Detail View: The AMICA Library: Arm Panel from a Ceremonial Chair

AMICA Library Year: 
Object Type: 
Creator Nationality: 
African; North African; Egyptian
Creator Name-CRT: 
Arm Panel from a Ceremonial Chair
Title Type: 
Object name
Full View
Creation Date: 
ca. 1400-1391 B.C.E.
Creation Start Date: 
Creation End Date: 
Materials and Techniques: 
Max. H. 9 7/8 in. (25.1 cm)
AMICA Contributor: 
The Metropolitan Museum of Art
Owner Location: 
New York, New York, USA
ID Number: 
Credit Line: 
Theodore M. Davis Collection, Bequest of Theodore M. Davis, 1915

This fragmentary panel from the left arm of a chair was found in the tomb of Tuthmosis IV in the Valley of the Kings. Traces of glue on the surface suggest that the beautifully carved low relief with its exquisitely executed details was once covered with gold sheeting. On one side, the king is shown as a sphinx subduing the enemies of Egypt. The front edge of the panel is missing, but the text before the king's face probably read: 'Lord of the Two Lands, Menkheperure, son of Re, Tuthmosis, [given] life like Re.' The falcon at the upper right represents 'the Behedite [Horus], the great god, with dappled plumage, giving life and dominion.' The text above the sphinx's back reads: 'Horus, the lord of might and action, trampling all foreign lands.'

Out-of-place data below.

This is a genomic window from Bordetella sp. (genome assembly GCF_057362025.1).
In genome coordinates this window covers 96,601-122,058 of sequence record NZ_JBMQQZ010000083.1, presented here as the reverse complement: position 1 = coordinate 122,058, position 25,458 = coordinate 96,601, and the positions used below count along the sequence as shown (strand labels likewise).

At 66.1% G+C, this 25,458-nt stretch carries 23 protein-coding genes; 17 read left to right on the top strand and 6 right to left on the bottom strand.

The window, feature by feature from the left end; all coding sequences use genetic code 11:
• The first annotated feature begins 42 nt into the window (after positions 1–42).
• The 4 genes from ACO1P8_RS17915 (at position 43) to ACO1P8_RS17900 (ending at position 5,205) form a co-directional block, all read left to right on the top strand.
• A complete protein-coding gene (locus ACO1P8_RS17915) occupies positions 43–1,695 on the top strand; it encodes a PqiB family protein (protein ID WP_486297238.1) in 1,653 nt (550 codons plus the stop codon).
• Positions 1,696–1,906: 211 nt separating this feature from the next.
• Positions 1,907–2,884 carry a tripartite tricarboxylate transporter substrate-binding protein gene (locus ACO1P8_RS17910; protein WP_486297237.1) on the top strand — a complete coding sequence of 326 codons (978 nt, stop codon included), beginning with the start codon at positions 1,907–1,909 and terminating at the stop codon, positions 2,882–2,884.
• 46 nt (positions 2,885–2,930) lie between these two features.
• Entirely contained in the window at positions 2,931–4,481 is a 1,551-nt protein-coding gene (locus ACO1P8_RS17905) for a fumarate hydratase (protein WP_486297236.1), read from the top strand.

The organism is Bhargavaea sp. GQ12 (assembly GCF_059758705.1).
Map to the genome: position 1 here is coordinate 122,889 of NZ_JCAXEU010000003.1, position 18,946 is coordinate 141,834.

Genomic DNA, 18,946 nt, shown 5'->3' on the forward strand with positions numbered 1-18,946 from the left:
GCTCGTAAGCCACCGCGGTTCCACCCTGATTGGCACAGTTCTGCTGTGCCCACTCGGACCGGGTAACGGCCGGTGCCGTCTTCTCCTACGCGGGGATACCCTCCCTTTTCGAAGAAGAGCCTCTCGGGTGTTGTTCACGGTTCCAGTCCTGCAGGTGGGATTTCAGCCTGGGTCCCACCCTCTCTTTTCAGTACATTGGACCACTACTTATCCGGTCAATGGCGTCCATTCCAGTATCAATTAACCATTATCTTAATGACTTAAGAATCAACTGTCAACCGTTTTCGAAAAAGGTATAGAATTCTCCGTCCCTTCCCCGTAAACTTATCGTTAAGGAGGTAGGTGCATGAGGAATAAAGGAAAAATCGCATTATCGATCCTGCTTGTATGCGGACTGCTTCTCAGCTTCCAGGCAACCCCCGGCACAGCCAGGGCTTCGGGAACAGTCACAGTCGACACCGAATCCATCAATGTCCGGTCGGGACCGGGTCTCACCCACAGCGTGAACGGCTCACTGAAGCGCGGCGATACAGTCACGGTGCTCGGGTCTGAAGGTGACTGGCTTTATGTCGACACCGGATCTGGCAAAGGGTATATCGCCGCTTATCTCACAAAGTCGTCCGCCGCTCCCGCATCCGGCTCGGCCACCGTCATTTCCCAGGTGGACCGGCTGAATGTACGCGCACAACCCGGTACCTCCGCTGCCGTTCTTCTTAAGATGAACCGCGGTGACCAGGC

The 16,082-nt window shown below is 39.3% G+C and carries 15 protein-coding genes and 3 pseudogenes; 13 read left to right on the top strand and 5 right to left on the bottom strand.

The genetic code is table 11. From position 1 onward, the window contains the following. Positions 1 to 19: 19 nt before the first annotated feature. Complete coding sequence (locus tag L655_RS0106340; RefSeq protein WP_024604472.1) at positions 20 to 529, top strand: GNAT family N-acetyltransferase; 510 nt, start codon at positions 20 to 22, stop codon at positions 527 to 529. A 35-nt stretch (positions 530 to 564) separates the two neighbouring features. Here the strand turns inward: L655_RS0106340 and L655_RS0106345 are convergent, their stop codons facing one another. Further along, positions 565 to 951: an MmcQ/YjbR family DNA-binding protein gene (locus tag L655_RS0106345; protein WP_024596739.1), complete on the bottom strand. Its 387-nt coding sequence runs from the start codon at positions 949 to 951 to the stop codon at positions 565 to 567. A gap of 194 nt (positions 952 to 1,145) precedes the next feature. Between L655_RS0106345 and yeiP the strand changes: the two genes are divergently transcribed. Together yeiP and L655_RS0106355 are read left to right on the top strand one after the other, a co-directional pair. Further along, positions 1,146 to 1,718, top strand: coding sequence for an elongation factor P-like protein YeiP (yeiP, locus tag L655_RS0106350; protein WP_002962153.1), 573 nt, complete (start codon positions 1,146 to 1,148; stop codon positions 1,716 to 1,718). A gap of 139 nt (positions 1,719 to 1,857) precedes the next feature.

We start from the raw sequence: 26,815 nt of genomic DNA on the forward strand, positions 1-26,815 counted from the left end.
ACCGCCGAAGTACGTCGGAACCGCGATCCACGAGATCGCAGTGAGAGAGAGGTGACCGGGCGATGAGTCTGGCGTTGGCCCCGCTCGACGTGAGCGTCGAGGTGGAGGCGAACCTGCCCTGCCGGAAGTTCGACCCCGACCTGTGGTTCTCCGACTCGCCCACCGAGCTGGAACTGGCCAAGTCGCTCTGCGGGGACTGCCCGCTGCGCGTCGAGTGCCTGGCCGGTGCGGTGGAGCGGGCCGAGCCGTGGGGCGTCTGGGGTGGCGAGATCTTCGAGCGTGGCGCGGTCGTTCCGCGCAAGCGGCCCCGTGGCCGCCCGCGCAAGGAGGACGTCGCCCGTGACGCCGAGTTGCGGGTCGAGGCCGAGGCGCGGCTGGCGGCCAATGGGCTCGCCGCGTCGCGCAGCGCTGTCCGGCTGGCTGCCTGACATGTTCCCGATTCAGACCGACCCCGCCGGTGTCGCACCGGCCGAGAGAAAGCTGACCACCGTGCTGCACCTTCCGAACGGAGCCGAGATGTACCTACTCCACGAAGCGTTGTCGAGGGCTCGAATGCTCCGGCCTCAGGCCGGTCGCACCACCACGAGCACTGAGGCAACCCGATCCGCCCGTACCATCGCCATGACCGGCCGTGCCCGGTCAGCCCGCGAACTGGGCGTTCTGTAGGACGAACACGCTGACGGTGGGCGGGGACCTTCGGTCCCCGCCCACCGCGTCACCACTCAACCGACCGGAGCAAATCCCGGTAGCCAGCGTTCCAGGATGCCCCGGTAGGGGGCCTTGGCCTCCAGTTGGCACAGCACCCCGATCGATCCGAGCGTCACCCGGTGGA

On the other side, the panel depicts 'the young god, Menkheperure' enthroned, wearing the red crown of Lower Egypt. In front of him is the lion-headed goddess Weret, whose name is written above her head. Behind the king, is the ibis-headed god 'Thoth, Lord of Hermopolis, giving all life and dominion.' Thoth says, 'I have brought you millions of years of life and dominion united with eternity.' Behind the throne is the phrase 'All life and dominion around him [like] Re.'

In 1903 Theodore M. Davis discovered the tomb of Tuthmosis IV, whose throne name was Menkheperure. The fragmentary remains of the king's funerary equipment included this arm panel and a second one, now in the Museum of Fine Arts, Boston. The scenes on the panels suggest that the chair was used either for the king's coronation, or possibly for his thirty-year jubilee, the Sed festival.

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